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Caught on camera? Carriers dabble in filming drivers

| October 30, 2013

DriveCam’s system uses a window-mounted recording device that captures forward and cab-facing video.

Some large U.S. carriers have began implementing a new method in eliminating accidents and absolving themselves and their drivers of fault in accidents that do occur: Video cameras that film the driver and the road while recording time and place on a map using GPS. 


Carriers watching you, and why that might not be the worst thing

Video monitoring is a trickier subject than it originally appears, especially when truck drivers are exonerated for accidents they would otherwise would be blamed for. ...

OD sister site CCJ Technology Editor Aaron Huff has an extended story on the subject on CCJ  — Click here to see it

As noted previously in an Overdrive Extra blog post from earlier this year, fleets have already used the technologies to set the record straight when sued for an accident that was not the fault of their driver. 

These driver risk management systems, as they’re often called, take the form of continuously recording cameras that feature a cab-facing camera and a forward-facing one. As Huff notes, not all of the footage is sent to the truck’s carrier, but when a “risky event” occurs, like a quick lane change, sudden acceleration or deceleration or running a stop sign, short clips are sent to headquarters, showing what happened before, during and after the event.


Reader: ‘I’d drive naked!’ — More on in-cab facial video monitoring

Readers respond to the question "Would you drive if your carrier had a camera pointed at your face or the road?" Sound off yourself here.

Huff’s story also covers driver acceptance — geared toward fleet managers — of the cameras, as they are generally perceived as invasions of privacy. 

Last December, Overdrive reported on the news that the Federal Motor Carrier Safety Administration OK’d the use of the in-cab cameras, which led to an ample amount of OD reader response, including one driver saying he’d drive naked as a means to give his carrier something to look at, along with other drivers chiming in on their take on in-cab cameras. Click here to see that story.

This video from SmartDrive shows what carriers get when the clips are sent and shows a driver having to come to a quick stop to avoid a collision:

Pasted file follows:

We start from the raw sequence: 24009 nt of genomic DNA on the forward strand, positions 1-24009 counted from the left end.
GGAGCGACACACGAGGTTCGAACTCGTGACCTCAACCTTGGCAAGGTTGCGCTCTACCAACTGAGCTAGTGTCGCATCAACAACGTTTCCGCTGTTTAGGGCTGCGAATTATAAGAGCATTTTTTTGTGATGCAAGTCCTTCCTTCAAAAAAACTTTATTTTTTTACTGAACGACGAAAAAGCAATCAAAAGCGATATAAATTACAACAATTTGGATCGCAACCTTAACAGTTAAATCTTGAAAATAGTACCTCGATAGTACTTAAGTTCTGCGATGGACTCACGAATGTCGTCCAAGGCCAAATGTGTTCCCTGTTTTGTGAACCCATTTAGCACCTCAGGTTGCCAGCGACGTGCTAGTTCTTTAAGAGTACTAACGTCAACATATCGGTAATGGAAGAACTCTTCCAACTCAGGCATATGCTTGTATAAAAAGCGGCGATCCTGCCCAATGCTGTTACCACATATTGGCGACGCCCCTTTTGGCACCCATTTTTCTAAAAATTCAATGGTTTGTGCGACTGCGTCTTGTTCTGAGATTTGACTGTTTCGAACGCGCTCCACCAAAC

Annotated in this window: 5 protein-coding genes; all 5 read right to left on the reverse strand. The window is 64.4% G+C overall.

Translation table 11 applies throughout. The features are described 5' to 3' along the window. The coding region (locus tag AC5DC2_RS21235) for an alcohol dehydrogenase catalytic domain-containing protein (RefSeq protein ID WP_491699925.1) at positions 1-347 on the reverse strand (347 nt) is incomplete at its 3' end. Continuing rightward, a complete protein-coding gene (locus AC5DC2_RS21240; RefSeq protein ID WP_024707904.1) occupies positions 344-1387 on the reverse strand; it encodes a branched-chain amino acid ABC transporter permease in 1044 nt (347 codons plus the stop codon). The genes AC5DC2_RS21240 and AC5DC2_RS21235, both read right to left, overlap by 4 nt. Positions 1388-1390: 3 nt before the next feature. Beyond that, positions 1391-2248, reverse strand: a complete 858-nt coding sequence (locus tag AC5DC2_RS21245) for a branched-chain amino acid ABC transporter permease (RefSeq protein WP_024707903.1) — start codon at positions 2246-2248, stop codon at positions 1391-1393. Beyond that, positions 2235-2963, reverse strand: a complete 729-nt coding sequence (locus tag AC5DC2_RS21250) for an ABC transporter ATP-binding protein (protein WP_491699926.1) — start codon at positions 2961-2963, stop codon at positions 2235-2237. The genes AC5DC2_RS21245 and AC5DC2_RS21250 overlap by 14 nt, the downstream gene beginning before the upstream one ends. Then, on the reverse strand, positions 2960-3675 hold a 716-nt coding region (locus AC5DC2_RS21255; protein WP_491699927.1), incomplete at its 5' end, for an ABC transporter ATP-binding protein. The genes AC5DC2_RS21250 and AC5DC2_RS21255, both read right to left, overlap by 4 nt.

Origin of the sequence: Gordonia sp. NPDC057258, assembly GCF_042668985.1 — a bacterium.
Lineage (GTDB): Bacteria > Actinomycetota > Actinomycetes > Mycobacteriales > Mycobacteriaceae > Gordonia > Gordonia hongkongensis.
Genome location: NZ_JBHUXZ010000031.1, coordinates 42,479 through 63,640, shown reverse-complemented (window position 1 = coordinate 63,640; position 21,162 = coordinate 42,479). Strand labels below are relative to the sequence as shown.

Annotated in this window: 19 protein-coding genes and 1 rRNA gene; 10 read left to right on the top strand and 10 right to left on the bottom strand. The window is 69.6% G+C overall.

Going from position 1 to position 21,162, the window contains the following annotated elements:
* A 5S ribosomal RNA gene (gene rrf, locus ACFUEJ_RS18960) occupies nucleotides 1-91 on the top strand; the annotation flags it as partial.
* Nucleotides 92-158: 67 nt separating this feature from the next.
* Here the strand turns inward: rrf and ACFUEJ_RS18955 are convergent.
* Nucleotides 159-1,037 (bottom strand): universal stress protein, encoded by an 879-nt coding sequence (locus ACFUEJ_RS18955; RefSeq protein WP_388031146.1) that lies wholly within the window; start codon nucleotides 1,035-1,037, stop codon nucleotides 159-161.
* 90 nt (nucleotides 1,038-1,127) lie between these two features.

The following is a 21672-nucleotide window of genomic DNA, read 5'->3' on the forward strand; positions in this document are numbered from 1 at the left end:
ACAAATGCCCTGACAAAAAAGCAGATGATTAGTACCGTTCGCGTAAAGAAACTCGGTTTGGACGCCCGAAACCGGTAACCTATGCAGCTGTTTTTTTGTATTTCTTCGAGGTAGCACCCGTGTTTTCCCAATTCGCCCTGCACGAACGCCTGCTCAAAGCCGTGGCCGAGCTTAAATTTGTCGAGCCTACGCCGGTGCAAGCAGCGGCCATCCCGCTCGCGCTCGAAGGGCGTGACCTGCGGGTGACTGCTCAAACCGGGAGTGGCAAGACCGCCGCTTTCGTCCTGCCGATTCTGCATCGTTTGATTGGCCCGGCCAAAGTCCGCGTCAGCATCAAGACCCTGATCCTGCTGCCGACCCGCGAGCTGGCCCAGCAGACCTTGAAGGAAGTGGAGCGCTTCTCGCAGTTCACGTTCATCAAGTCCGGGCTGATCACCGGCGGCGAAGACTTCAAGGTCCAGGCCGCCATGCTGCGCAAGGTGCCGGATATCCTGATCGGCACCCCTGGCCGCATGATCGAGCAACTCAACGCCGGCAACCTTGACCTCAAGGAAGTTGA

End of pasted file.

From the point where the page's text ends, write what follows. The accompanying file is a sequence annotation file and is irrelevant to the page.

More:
• manofredearth

    I for one welcome or new robot drivers. They won’t bitch like a spoiled baby about workplace measures that the rest of the us have had in place for decades.

  • Freedom

    As a coach for a company that uses drive cam. I find that they can not give me the distance between vehicles. Are drivers are told they are following to close all the time. I have even seen a vehicle at a dead stop show it was moving 1.6 mph. Per their recording. Until they can give someone the footage between vehicles and have the correct mph. This is a joke and for some drivers it itself is a distraction.

    They teach you to pick a point on the road and single click until they feel they reached that point. They have no idea how many frame they have seen. They call one click a fourth of a sec.. Sample they pick a dark spot in the road (shadow) and count the clicks to get there. They don’t take into consideration that as you near that point it become closer to you.

    Maybe these companies should put them in their own personal vehicles and let a third party ( police department ) judge them. Using the same methods they use on other drivers Just saying. I bet not one of them would go for it for a years.

    We are loosing more personal rights and freedom once again.

  • james

    I am afraid so people that get into otr trucking have no choice

  • Get Real

    Tom is an idiot. The restroom is company property and so is the toilet. Would Tom like it if they stuck a camera up his ass to see how much he shits?

  • Robert